But Koepka hadn’t faced the crucible of being in contention at a major championship since 2021, and in the final round he struggled to control his golf ball and looked tentative with the putter. On the par-3 fourth hole he made bogey after dumping his tee shot in the front bunker, dropping him into a tie with Rahm. On the par-3 sixth, Koepka’s tee shot flew the green and then he nuked his chip well past the hole; he was lucky his ball didn’t roll all the way off the putting surface, but the bogey dropped him out of the lead for the first time since Friday morning. A wild tee shot doomed him to a par on the 8th hole and Rahm’s exquisite greenside pitch led to a birdie and a two-stroke lead.
As Koepka continued to retreat, with bogeys at 9 and 12, Mickelson, incredibly, emerged as the most spirited pursuer, pulled along by his playing partner Jordan Spieth, who began doing Jordan Spieth things. Phil the Thrill missed last year’s Masters, part of his exile from the game for his sneaky dealings in helping to launch LIV and callous comments minimizing the atrocities of the breakaway tour’s financial backers. In the year since he has looked lost, on and off the golf course. But Mickelson hadn’t given up—he dropped 25 pounds in the offseason with a strict diet and has been putting in long hours working on his game. Lately, he has credited LIV teammate Brendan Steele with helping him improve his driving and another HyFlyer, Cameron Tringale, with straightening out his putting. All Mickelson needed was a spark, and the three-time Masters champ found it driving down Magnolia Lane. Asked if being at the Masters is therapeutic, he said, “I would use the word spiritual because, if you love golf, when you come here, it’s more of a spiritual experience, where you feel this appreciation for this great game and the gratitude that you have.”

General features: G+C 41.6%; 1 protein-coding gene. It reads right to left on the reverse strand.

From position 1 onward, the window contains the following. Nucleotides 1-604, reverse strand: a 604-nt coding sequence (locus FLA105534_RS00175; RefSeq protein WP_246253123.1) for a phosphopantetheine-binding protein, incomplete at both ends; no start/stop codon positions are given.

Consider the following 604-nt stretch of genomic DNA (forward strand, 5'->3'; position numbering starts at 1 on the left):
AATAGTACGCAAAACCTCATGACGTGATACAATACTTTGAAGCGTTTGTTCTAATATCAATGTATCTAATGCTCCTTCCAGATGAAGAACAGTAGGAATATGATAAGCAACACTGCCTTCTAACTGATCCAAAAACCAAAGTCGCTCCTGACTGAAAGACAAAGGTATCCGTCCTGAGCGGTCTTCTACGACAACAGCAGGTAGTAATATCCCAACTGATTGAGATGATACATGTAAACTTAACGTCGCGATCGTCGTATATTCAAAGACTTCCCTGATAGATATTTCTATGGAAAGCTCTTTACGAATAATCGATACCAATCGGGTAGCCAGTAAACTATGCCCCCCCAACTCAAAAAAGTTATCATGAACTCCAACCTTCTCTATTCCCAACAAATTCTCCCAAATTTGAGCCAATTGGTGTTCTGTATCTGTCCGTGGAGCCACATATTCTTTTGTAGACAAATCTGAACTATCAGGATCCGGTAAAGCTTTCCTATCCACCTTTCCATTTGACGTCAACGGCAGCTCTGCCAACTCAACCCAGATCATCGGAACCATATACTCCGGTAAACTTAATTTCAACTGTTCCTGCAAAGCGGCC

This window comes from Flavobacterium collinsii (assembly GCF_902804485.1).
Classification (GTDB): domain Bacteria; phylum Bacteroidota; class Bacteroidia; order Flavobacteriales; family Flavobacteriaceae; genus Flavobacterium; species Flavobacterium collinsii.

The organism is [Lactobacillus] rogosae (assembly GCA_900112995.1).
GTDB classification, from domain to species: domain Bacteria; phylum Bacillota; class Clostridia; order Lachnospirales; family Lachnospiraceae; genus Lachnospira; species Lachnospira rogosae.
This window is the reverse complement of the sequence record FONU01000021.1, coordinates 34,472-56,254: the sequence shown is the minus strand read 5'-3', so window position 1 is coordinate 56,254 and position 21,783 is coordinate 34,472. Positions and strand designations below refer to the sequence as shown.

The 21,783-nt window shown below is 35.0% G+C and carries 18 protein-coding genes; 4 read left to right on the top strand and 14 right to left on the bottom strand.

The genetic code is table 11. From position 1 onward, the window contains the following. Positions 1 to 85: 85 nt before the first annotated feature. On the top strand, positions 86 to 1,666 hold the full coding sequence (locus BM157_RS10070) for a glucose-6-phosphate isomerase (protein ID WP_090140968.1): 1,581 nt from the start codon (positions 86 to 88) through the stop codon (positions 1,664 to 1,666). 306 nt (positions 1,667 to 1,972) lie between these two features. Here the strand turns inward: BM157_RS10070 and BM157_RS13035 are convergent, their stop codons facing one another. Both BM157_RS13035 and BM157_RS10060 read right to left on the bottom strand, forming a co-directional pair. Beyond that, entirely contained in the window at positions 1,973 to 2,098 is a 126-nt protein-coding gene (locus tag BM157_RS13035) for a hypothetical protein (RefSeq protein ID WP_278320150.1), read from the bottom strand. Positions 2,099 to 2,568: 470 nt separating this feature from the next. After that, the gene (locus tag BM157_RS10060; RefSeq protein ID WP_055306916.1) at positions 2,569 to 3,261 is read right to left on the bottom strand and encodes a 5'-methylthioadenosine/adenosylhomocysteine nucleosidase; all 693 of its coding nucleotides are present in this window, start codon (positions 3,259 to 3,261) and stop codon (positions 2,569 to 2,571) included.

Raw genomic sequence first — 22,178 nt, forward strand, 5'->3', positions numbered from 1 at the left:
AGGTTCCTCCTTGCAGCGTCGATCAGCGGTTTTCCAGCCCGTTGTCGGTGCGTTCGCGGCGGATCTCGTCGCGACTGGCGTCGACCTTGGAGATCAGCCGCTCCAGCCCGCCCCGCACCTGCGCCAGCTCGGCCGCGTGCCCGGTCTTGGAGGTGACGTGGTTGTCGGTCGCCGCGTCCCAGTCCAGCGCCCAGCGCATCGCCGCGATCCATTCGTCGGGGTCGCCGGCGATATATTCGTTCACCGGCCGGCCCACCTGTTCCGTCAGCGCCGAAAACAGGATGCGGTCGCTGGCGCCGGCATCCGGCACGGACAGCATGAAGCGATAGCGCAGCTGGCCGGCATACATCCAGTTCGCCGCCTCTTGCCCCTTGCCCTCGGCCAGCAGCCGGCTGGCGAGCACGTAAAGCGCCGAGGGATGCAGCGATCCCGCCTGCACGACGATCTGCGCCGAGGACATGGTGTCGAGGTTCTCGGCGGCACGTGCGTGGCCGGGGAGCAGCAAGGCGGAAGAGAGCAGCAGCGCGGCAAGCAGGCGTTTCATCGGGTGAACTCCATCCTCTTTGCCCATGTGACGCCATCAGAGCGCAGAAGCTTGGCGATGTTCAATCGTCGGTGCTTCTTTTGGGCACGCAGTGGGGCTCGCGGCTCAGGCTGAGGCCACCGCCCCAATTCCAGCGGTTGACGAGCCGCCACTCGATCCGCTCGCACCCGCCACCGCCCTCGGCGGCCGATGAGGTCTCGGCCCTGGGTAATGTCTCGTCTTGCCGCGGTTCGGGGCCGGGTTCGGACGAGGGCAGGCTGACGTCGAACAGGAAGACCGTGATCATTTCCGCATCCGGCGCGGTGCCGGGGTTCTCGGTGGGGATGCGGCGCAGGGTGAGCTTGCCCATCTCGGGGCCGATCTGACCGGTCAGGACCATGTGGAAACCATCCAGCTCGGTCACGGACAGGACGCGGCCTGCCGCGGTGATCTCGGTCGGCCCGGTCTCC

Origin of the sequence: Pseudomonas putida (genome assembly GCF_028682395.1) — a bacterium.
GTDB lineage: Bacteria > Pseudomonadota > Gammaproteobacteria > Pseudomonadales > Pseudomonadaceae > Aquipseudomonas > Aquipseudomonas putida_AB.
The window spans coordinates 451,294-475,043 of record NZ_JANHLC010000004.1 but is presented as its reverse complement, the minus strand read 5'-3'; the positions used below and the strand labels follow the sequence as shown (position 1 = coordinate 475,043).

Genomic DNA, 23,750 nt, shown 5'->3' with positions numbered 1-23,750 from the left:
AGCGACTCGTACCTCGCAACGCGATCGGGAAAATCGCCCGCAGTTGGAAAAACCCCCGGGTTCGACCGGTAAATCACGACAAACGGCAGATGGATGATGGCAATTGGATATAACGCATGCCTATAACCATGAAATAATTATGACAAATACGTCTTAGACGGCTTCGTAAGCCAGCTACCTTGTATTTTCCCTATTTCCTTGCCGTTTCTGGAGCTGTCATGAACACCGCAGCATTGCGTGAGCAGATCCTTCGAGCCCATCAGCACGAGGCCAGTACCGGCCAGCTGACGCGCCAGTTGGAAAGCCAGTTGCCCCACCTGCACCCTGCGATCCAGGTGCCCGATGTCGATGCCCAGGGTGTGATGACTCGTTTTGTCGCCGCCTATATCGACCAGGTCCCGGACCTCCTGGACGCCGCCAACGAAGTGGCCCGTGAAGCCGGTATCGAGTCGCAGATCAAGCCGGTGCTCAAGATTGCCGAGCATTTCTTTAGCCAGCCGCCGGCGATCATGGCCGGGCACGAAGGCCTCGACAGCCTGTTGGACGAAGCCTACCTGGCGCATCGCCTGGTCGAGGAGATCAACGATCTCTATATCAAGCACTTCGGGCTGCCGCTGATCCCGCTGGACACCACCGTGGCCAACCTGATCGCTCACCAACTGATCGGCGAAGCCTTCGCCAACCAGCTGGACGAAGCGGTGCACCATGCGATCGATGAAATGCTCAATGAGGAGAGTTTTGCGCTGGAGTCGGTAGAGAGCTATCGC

Mickelson’s former swing coach Butch Harmon once called Augusta National “Phil’s playground,” and this week he turned into his former jaunty self, his recent siege mentality and media-trained stiffness melting away. It helped that Amy was by his side, the first time she had been spotted at one of Phil’s tournaments since the 2021 U.S. Open. (Not for nothing, he recently restored “husband” to his Twitter bio.) On the golf course Mickelson was hitting high-quality shots and describing them with typical relish: “Salty, really salty.” But he kept lamenting he wasn’t scoring well. It wasn’t until the back nine on Sunday that Mickelson put it all together, roaring home with a 31 built on spectacular iron play and institutional knowledge.
The crowds had been ambivalent toward Mickelson earlier in the week but suddenly they were on his side; watching Phil in full flight will always be a thrill. “It felt very, very like eight, nine, 10 years ago,” Spieth said, referring to peak Mickelson and him being the most popular player around Augusta National this side of Arnie. Afterward, Mickelson was openly emotional. His life has been turned upside down over the last year. It took one magical Sunday for Phil to find himself again.
Koepka is not one to claim moral victories, but while this Masters near-miss will sting, it did restore some of his old persona. At the end of the final round Koepka was asked how it felt to put himself on the line once again. “Yeah, look, I love it,” he said. “Just some days you have it, some days you don’t. But I feel good, and I expect to be there [in contention] at the other three.” That would be the PGA Championship, the U.S. Open and the Open Championship. Rahm may have come out on top this time, but for the likes of Koepka, and Mickelson, the chance to experience the delicious chaos is worth the pain.